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Short-term Treasuries hit after higher than expected inflation data


Short-dated US government bonds came under pressure and stocks resumed their recent slide on Wednesday after unexpectedly hot “core” inflation data heightened expectations for aggressive policy tightening by the Federal Reserve.

The yield on the two-year Treasury note, which is particularly sensitive to monetary policy, rose 0.03 percentage points to 2.64 per cent, from below 0.2 per cent a year ago. Yields rise when prices fall.

In contrast, the 10-year Treasury yield, which is driven by longer-term economic trends, shed 0.07 percentage points to 2.93 per cent.

Consumer prices in the world’s largest economy rose at an annual rate of 8.3 per cent in April, down from 8.5 per cent in March but still at a historically elevated level. The figure still exceeded economists’ expectations for a cool-down to 8.1 per cent. The month-on-month change in core inflation, which excludes food and energy prices and is closely watched by economists, also widely exceeded forecasts at 0.6 per cent.

Rising costs of new cars, food, airline fares and housing were the biggest drivers of the increase in consumer prices, the labour department said.

“The report should be of concern for the Fed given price gains in the core segment appear to be spreading,” TD Securities said in a note to clients.

Line chart of 2-year government yields (%) showing US Treasuries sell off after hotter than expected inflation reading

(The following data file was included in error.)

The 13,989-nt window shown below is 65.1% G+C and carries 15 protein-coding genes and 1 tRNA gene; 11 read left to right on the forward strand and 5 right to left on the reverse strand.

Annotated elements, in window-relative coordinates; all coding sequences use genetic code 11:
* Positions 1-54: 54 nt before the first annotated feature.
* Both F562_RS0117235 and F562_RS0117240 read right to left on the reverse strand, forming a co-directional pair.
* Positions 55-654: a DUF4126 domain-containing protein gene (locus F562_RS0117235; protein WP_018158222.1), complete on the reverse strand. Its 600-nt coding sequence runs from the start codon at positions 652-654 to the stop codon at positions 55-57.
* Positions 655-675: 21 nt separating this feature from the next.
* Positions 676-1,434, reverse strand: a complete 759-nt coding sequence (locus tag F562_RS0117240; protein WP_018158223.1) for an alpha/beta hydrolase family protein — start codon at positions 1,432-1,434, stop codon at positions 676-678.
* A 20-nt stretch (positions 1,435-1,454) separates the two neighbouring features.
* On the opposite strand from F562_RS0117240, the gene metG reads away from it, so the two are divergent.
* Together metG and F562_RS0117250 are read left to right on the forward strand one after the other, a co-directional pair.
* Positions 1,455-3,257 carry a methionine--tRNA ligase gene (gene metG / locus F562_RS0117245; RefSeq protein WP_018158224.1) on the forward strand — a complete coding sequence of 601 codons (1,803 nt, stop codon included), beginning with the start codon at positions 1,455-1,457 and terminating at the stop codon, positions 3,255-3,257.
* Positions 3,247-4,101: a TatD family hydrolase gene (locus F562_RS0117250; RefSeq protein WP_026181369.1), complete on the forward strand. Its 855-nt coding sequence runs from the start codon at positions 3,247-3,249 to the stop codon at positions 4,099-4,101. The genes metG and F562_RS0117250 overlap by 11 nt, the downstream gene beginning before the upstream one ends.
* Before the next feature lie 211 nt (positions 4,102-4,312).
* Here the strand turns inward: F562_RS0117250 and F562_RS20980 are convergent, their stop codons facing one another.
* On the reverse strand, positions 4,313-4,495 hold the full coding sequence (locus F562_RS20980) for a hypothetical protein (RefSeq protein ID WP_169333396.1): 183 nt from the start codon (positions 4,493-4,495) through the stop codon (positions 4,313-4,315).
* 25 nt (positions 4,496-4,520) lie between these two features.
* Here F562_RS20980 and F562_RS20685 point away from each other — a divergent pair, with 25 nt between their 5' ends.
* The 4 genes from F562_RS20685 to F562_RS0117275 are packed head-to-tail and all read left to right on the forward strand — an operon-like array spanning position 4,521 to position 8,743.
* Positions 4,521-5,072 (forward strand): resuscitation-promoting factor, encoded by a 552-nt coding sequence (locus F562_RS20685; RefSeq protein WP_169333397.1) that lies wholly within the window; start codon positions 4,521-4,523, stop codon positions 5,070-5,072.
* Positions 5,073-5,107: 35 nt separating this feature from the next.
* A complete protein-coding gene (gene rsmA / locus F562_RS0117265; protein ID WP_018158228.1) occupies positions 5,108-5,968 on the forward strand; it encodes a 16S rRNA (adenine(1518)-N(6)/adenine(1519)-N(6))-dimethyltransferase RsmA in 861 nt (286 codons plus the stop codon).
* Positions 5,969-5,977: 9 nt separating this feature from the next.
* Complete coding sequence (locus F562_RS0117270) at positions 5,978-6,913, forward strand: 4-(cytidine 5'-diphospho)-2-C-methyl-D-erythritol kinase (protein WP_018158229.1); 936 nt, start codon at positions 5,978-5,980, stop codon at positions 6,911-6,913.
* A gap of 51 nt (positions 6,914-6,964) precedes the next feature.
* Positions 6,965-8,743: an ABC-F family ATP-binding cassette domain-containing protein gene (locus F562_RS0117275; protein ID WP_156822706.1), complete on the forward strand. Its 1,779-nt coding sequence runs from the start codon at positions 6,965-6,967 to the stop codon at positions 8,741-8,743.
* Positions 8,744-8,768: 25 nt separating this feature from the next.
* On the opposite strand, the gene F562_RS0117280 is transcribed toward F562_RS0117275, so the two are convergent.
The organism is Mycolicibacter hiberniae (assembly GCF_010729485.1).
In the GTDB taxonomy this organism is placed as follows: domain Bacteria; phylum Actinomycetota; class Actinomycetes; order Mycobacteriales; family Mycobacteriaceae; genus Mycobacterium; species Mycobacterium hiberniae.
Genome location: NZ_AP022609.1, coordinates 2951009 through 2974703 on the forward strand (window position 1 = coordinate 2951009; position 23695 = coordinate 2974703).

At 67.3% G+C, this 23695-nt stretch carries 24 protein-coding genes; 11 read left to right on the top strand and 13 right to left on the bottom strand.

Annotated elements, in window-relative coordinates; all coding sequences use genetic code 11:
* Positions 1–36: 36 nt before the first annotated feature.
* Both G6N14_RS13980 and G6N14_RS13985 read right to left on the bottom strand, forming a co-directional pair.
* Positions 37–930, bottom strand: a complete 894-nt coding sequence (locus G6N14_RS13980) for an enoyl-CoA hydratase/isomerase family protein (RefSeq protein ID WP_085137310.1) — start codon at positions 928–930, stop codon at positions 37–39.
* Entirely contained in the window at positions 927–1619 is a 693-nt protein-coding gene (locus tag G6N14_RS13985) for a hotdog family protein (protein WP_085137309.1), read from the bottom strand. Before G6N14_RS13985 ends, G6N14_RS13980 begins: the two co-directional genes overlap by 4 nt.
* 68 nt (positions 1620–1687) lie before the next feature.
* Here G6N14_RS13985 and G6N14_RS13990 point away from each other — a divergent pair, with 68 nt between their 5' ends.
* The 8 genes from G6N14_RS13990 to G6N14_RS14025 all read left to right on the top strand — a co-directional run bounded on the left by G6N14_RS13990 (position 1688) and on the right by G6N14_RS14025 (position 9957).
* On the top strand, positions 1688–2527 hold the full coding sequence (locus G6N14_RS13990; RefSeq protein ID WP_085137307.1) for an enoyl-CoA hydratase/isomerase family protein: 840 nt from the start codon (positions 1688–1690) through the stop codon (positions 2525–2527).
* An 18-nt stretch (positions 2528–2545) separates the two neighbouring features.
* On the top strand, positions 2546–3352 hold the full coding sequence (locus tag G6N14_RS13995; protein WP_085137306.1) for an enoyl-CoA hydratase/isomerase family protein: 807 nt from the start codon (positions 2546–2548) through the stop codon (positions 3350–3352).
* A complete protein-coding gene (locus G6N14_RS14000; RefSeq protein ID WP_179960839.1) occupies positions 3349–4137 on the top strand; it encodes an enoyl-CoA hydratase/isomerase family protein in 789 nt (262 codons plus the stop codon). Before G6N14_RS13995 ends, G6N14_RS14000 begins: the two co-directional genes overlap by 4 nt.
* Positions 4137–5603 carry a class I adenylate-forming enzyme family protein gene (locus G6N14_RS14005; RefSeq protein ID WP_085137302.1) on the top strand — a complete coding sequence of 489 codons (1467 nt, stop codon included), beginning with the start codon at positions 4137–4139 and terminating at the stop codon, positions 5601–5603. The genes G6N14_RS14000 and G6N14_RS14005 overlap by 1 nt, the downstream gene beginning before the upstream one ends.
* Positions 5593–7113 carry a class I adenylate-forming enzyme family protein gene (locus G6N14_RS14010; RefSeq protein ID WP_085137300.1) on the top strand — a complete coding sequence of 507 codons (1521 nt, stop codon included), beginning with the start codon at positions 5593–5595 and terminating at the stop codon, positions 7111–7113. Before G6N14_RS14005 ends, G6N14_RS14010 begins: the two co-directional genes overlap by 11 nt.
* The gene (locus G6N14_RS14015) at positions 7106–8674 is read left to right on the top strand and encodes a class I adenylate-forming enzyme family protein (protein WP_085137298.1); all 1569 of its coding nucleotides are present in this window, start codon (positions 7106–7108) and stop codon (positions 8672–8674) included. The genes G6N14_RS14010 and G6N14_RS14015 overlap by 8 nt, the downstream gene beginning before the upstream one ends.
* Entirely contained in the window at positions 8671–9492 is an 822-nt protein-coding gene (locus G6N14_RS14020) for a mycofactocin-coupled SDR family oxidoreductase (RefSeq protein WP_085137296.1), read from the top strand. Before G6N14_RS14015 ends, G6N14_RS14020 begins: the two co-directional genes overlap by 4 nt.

As consumer prices have surged, traders expect the Fed to raise interest rates aggressively for the rest of this year, something that has placed short-term US government debt under particular pressure.

“Today’s report will strengthen the Fed’s resolve to tighten aggressively at its coming meetings, crystallising expectations of [half percentage point] hikes in June and July,” said Silvia Dall’Angelo, senior economist at Federated Hermes.

Futures markets show investors expect the Fed’s main interest rate, currently set at between 0.75 per cent and 1 per cent, to reach 2.8 per cent by the end of this year. Investors strengthened their bets on the pace of rate rises after Wednesday’s inflation data, though the expected end-of- year rate remained slightly below the peak hit last week.

Wall Street stocks reversed course after an early rise, as investors maintained their recent habit of treating any brief rallies as selling opportunities.

The blue-chip S&P 500 share index rose as much as 1.2 per cent on Wednesday morning but had declined 1.3 per cent by mid-afternoon. The tech-focused Nasdaq Composite, which has lost around a quarter of its value so far this year as higher interest rates compressed growth companies’ valuations, dropped 2.7 per cent.

European stocks and US equity futures had rallied before the inflation report as investors assumed that price rises would have shown more signs of peaking as higher energy costs, driven by Russia’s invasion of Ukraine, depressed consumer spending.

“There was a sense that people were cutting back on spending in order to fill up their gas tanks and heat their homes,” said Brian Nick, chief investment strategist at Nuveen. “That clearly wasn’t the case last month.” 

Investors and analysts on Wednesday cautioned that even if inflation had now peaked, it could remain elevated for some time, pushing central banks to continue raising borrowing costs. The Fed, which raised its main interest rate by 0.5 percentage points last week and signalled more hikes to come, targets an average inflation rate of 2 per cent over time.

“It is not just about inflation peaking, but also the trajectory going forward,” said Aneeka Gupta, research director at exchange traded fund provider WisdomTree. “We believe it is going to be a long, drawn-out process back to levels where central banks are comfortable.”

Elsewhere in markets, Europe’s Stoxx 600 share index rose 1.7 per cent. Brent crude, the international oil marker, added 5.1 per cent to $107.73 a barrel.



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